Seriously, last autumn I moved my bird feeders to give me a better view from inside in the winter. I’ve especially enjoyed watching the downy and red-bellied woodpeckers feeding off the suet blocks.

    Am off to check out your links. Love watching the birds!

  2. Todd says:

    Oh this is such a great post! The F-k Yeah Birdwatching website is an instant classic and I will be telling all my bird loving friends!

    I love birds so much I have a crow and chickadee tattooed on me…..
    But the Juncos, Chickadees and Nuthatches are our favorites! We love that they come flying above as soon as we are about to fill the feeders. Singing and chirping for their reward.

    I still need to try and hand feed the little dee’s one day soon!

  3. Todd says:

    Yes Margaret, I have a chickadee in mid flight on my chest, and an Audubon crow perched in a Hydrangea paniculata ‘tardiva’ on my right arm….

    They are me two favorite birds, besides chickens of course… :)

  4. Mary Zwolinski says:

    Do huge screaming seagulls count?
    This has inspired me to finally take a look at my Project Feeder stuff which has been sitting on my desk for about 6 months-thanks Margaret!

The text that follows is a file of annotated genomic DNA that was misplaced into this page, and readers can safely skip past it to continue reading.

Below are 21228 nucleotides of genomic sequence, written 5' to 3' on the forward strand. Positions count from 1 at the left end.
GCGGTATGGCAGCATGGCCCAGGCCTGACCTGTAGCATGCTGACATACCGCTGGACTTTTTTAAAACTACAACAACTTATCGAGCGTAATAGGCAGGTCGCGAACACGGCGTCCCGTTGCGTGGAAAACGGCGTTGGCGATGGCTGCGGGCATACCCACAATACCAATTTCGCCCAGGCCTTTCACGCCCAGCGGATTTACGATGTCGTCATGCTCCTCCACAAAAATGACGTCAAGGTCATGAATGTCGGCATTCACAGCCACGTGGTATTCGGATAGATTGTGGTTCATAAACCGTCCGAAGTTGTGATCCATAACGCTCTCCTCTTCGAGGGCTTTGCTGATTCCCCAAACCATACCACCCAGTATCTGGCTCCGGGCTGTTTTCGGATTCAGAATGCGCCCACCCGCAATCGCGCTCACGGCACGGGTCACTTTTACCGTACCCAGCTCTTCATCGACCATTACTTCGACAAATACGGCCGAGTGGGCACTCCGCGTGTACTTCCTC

5. chris says:

    thanks for the crow link! have plenty of crows and their cawing…now i can at least empathize (they are probably dealing with teenagers too!)

  6. Providence Acres Farm - Sheryl says:

    A cute little nuthatch has started coming into my porch lately. I put out some shelled sunflower seeds and peanut butter for him. He ate the seeds but not the peanut butter, yesterday.

    I am an anthropomorphizer too, animals and plants as well.

    1. Margaret says:

      @Sheryl: Here, too, the nuthatches and chickadees and the occasional wren come under the porch overhang and seem to explore incessantly. I had not tried offering treats, but now you have me thinking…my fellow anthropomorphizer. :)

  7. Gloria says:

    Live purely.
    Be quiet.
    Do your work with mastery.
    Like the moon, come out from behind the clouds!
    Could this be a message from the garden Buddha?

  8. Ann says: